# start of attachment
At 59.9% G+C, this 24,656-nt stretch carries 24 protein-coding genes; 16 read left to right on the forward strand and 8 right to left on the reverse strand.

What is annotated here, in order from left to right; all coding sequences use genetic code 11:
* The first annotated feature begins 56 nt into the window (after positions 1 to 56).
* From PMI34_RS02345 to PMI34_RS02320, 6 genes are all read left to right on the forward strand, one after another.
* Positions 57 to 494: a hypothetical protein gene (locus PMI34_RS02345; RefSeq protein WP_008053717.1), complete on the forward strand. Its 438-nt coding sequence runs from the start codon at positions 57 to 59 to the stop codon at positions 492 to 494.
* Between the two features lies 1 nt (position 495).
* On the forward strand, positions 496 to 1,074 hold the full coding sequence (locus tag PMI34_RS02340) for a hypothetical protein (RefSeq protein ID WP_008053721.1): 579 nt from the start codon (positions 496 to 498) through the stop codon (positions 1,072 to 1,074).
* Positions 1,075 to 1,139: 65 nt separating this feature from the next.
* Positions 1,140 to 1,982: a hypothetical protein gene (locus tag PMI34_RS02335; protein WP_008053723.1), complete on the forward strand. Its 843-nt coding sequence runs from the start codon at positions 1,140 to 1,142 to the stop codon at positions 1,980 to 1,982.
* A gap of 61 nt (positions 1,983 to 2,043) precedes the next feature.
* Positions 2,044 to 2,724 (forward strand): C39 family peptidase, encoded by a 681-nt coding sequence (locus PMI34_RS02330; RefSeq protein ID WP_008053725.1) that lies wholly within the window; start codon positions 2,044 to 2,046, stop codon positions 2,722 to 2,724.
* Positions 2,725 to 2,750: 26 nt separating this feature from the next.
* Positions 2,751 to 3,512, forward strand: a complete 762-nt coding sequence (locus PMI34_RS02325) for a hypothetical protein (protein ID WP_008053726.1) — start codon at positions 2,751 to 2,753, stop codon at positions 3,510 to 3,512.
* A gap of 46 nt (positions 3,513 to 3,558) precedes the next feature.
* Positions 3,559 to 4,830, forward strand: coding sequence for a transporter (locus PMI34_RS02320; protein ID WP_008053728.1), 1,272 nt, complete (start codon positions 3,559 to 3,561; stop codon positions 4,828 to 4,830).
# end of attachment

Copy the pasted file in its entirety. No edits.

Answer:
At 59.9% G+C, this 24,656-nt stretch carries 24 protein-coding genes; 16 read left to right on the forward strand and 8 right to left on the reverse strand.

What is annotated here, in order from left to right; all coding sequences use genetic code 11:
* The first annotated feature begins 56 nt into the window (after positions 1 to 56).
* From PMI34_RS02345 to PMI34_RS02320, 6 genes are all read left to right on the forward strand, one after another.
* Positions 57 to 494: a hypothetical protein gene (locus PMI34_RS02345; RefSeq protein WP_008053717.1), complete on the forward strand. Its 438-nt coding sequence runs from the start codon at positions 57 to 59 to the stop codon at positions 492 to 494.
* Between the two features lies 1 nt (position 495).
* On the forward strand, positions 496 to 1,074 hold the full coding sequence (locus tag PMI34_RS02340) for a hypothetical protein (RefSeq protein ID WP_008053721.1): 579 nt from the start codon (positions 496 to 498) through the stop codon (positions 1,072 to 1,074).
* Positions 1,075 to 1,139: 65 nt separating this feature from the next.
* Positions 1,140 to 1,982: a hypothetical protein gene (locus tag PMI34_RS02335; protein WP_008053723.1), complete on the forward strand. Its 843-nt coding sequence runs from the start codon at positions 1,140 to 1,142 to the stop codon at positions 1,980 to 1,982.
* A gap of 61 nt (positions 1,983 to 2,043) precedes the next feature.
* Positions 2,044 to 2,724 (forward strand): C39 family peptidase, encoded by a 681-nt coding sequence (locus PMI34_RS02330; RefSeq protein ID WP_008053725.1) that lies wholly within the window; start codon positions 2,044 to 2,046, stop codon positions 2,722 to 2,724.
* Positions 2,725 to 2,750: 26 nt separating this feature from the next.
* Positions 2,751 to 3,512, forward strand: a complete 762-nt coding sequence (locus PMI34_RS02325) for a hypothetical protein (protein ID WP_008053726.1) — start codon at positions 2,751 to 2,753, stop codon at positions 3,510 to 3,512.
* A gap of 46 nt (positions 3,513 to 3,558) precedes the next feature.
* Positions 3,559 to 4,830, forward strand: coding sequence for a transporter (locus PMI34_RS02320; protein ID WP_008053728.1), 1,272 nt, complete (start codon positions 3,559 to 3,561; stop codon positions 4,828 to 4,830).